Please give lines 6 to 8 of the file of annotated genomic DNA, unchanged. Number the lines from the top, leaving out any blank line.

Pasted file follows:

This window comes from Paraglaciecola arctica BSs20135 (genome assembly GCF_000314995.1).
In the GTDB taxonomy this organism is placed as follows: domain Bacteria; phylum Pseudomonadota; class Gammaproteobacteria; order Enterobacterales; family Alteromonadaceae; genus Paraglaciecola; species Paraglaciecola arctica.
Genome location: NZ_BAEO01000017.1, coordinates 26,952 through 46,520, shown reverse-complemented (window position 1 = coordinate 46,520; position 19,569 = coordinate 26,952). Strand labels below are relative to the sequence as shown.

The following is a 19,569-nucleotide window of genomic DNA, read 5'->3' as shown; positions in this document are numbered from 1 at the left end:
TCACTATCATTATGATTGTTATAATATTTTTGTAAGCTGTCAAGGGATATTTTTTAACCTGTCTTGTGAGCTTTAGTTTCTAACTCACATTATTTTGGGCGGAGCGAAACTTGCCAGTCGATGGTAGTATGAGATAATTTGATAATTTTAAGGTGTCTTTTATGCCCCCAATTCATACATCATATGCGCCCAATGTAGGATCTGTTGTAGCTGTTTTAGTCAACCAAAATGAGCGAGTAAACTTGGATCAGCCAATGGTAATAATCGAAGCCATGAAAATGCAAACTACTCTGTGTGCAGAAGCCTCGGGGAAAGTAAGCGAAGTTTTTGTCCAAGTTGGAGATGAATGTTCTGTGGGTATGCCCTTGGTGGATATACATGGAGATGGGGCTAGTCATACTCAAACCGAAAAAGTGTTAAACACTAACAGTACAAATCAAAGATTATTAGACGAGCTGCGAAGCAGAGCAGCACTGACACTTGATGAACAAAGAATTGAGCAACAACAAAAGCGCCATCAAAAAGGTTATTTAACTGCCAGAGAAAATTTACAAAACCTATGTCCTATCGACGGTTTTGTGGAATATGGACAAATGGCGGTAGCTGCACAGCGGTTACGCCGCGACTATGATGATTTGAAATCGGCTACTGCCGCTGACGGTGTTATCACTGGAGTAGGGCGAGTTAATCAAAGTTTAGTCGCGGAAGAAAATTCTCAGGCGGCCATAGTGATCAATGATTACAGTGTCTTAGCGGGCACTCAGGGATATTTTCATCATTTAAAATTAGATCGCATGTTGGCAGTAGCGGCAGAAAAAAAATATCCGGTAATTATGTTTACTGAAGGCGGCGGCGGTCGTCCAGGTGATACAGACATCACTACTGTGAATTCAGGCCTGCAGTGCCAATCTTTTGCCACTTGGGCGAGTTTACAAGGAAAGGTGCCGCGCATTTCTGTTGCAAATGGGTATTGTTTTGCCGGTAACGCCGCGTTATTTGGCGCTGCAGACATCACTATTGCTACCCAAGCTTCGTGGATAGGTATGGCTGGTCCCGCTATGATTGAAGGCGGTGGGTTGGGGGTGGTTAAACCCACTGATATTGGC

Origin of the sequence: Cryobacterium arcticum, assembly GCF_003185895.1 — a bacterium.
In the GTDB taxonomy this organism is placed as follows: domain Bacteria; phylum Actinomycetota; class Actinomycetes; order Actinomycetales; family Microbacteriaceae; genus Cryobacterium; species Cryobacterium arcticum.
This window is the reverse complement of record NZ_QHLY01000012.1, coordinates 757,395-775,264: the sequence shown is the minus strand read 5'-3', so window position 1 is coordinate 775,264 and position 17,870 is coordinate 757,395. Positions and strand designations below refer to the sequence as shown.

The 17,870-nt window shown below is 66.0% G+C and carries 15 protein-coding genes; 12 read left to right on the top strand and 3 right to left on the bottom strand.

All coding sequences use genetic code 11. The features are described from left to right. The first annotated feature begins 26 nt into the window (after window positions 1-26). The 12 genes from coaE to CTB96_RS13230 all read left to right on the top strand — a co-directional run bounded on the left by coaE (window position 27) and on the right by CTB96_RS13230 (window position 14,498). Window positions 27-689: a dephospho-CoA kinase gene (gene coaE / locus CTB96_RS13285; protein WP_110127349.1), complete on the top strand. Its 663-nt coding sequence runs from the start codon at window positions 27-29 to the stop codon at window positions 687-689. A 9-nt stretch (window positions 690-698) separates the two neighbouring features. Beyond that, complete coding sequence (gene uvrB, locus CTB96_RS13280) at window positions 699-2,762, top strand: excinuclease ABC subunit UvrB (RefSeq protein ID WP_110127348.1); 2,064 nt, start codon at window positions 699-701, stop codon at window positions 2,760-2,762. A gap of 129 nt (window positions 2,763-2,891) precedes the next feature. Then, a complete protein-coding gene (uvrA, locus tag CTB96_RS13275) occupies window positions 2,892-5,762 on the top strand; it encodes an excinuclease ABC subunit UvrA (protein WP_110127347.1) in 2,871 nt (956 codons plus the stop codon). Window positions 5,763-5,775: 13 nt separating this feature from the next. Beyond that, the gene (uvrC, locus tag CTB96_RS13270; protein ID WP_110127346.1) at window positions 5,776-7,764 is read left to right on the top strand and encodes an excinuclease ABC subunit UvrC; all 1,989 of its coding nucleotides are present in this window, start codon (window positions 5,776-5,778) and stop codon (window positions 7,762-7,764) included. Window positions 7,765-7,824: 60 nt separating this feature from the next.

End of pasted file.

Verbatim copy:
Origin of the sequence: Cryobacterium arcticum, assembly GCF_003185895.1 — a bacterium.
In the GTDB taxonomy this organism is placed as follows: domain Bacteria; phylum Actinomycetota; class Actinomycetes; order Actinomycetales; family Microbacteriaceae; genus Cryobacterium; species Cryobacterium arcticum.
This window is the reverse complement of record NZ_QHLY01000012.1, coordinates 757,395-775,264: the sequence shown is the minus strand read 5'-3', so window position 1 is coordinate 775,264 and position 17,870 is coordinate 757,395. Positions and strand designations below refer to the sequence as shown.